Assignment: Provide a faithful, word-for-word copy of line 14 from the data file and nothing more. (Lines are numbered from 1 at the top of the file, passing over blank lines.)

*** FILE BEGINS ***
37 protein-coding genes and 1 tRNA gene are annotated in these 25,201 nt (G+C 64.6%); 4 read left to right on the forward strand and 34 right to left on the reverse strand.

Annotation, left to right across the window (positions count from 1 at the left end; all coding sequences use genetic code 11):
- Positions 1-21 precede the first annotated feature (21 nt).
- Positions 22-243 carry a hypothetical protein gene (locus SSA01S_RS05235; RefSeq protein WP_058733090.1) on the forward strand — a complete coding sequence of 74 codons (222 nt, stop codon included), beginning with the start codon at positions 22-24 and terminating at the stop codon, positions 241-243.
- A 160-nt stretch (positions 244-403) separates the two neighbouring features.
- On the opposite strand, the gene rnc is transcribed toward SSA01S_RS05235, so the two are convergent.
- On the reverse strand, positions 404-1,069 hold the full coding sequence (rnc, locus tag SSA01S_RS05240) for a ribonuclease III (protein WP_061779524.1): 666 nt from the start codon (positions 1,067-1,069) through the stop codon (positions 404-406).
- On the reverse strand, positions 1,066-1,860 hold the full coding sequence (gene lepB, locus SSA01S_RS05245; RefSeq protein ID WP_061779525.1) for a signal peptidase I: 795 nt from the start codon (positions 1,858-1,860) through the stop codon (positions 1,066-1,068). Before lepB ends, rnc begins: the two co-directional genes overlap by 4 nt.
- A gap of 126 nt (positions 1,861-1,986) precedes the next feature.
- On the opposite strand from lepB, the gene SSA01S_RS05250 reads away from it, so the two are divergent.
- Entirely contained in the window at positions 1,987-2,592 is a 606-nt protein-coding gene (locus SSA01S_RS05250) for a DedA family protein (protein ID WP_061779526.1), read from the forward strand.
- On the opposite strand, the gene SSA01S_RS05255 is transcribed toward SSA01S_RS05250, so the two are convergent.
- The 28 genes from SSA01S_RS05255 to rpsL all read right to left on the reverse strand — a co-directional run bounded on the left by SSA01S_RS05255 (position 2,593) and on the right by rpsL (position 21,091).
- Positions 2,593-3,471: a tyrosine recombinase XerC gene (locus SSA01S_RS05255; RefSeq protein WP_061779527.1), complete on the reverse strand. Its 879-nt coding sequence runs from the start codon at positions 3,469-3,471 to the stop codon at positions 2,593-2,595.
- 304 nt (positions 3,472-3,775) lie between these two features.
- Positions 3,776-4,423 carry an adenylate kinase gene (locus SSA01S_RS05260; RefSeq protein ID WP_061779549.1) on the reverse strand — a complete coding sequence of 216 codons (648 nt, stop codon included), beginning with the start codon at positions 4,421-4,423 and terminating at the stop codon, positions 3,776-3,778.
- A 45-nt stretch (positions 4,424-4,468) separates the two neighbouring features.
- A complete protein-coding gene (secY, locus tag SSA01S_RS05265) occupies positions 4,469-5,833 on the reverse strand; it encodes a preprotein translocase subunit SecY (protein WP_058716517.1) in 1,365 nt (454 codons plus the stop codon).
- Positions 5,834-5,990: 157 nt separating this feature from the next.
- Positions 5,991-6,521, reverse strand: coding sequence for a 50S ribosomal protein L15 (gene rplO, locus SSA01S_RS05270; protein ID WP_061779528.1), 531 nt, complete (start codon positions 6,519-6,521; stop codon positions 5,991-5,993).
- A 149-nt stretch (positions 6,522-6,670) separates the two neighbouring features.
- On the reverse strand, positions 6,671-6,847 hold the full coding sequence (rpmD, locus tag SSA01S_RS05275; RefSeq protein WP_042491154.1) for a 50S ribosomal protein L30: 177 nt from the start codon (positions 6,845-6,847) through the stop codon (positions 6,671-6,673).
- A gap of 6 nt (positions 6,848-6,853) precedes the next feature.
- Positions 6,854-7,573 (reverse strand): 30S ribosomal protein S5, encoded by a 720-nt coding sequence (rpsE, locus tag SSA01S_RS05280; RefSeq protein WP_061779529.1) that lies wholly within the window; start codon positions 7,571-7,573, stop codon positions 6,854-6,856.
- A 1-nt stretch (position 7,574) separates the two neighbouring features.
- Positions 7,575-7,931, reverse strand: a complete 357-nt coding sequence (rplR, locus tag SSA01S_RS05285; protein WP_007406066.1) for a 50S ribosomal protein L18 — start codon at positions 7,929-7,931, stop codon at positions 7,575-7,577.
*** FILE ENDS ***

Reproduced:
- Positions 2,593-3,471: a tyrosine recombinase XerC gene (locus SSA01S_RS05255; RefSeq protein WP_061779527.1), complete on the reverse strand. Its 879-nt coding sequence runs from the start codon at positions 3,469-3,471 to the stop codon at positions 2,593-2,595.